This remarkable woman’s story was shared a few weeks ago in the Detroit Free Press. The point of the story wasn’t so much her struggles, though, as what she has chosen to make of her life.

She has earned four degrees and has taught and published. She walks 15 miles a week and works out two hours at a time at a Detroit playfield.

And, the story notes, “for the past nine years, she has conducted her own ‘campaign,’ which has provided items like clothes, shoes, blankets, sleeping bags, and … tablet computers to Detroit youths in need.”

The point is, everyone carries crosses – some larger, some smaller, some more frequently – but everyone has a choice of what to make of their circumstances.

“(Jesus) summoned the crowd with his disciples and said to them, ‘Whoever wishes to come after me must deny himself, take up his cross and follow me,’” we hear in today’s gospel from St. Mark. “’For whoever wishes to save his life will lose it, but whoever loses his life for my sake and that of the gospel will save it.’”

© 2021, Words on the Word 
15) Ascension Presents with Father Mike Schmitz:
The Price of Forgiveness

Sometimes saying sorry just isn’t enough.

Chances are that you can remember a time you hurt someone through your actions. Maybe it was just missing something important to them, or letting your words slip to someone else, but whatever you did cost them something. And when your mistakes lead to someone in your life losing something, saying you’re sorry just isn’t enough.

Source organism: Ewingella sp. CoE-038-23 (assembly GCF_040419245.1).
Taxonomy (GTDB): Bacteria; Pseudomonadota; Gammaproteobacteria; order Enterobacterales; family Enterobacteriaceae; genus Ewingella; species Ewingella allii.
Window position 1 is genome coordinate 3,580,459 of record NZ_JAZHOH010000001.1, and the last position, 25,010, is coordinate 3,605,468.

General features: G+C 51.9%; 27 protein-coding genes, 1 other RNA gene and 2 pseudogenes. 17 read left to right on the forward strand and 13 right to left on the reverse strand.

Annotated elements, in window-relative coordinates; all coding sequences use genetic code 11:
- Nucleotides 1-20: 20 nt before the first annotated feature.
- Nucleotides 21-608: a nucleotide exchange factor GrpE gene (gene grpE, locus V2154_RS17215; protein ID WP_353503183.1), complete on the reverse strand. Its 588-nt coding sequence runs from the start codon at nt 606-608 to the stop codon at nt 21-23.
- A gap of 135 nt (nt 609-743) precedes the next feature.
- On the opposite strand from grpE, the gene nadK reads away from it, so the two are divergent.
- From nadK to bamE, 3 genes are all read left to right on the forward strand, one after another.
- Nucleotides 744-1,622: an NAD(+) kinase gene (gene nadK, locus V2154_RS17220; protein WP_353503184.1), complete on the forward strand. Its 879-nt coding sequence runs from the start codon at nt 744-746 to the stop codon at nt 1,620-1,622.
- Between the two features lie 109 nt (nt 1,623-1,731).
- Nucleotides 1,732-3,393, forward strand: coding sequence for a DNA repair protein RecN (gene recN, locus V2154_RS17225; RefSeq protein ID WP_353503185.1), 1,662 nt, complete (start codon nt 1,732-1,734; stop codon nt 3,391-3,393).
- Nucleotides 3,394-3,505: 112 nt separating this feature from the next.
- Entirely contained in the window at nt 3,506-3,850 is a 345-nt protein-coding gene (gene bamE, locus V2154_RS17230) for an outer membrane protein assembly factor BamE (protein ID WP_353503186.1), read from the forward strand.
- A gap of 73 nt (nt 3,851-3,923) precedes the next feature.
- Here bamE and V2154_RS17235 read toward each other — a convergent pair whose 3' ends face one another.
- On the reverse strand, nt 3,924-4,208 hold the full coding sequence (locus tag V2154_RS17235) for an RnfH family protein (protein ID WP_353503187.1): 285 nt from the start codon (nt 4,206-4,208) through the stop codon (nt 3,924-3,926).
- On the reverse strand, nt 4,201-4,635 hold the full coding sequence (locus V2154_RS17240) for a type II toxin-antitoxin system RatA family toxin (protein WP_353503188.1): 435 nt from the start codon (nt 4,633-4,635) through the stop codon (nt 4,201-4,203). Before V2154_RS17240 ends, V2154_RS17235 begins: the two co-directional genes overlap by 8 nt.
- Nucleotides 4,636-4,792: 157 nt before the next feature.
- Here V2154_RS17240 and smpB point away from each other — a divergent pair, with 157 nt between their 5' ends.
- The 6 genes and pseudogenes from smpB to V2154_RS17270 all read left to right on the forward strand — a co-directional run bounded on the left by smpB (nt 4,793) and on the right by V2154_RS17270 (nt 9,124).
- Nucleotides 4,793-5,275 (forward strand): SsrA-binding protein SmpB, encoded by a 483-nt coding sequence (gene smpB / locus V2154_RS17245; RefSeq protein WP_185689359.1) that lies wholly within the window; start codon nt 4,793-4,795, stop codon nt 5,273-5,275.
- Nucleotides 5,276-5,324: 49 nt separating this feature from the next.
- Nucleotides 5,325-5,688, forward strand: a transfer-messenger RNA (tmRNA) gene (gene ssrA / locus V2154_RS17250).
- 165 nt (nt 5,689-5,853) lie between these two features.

Today, Fr. Mike explains why we have to ask people for forgiveness and not just say we’re sorry.
16) FORMED Pick of the Week:
Our parish has a subscription to FORMED, a premier online platform filled with over 4,000 Catholic studies, movies, audio dramas, talks, e-books, and even cartoons for our children. FORMED has content from over 60 apostolates, including Augustine Institute, Ignatius Press, and the Knights of Columbus, with material that is professionally produced, engaging, and solid in its catechism. Best of all, this material is free to you because of our parish subscription.

You have easy access to all of the material on FORMED to support your own faith journey and that of your family members.

You can enjoy FORMED on your computer or on your television with an inexpensive Roku device or Apple TV. You can even listen on your phone as you commute to work or do chores. 

To gain access to all of FORMED’s content, follow these simple steps:

  • Go to 
  • Enter our parish’s zip code 48080 or enter St. Joan of Arc
  • Enter your name and your email address
That’s it! You’re in. Now you can get the free FORMED app for your phone by searching FORMED Catholic in your app store.
17) Hallow App:
Are you looking for a one-stop app for prayer and meditation? Look no further than Hallow. Hallow is an awesome prayer app. Hallow is a Catholic prayer and meditation app that helps users deepen their relationship with God through audio-guided contemplative prayer sessions. The app launched 2 years ago and is already the #1 Catholic app in the world.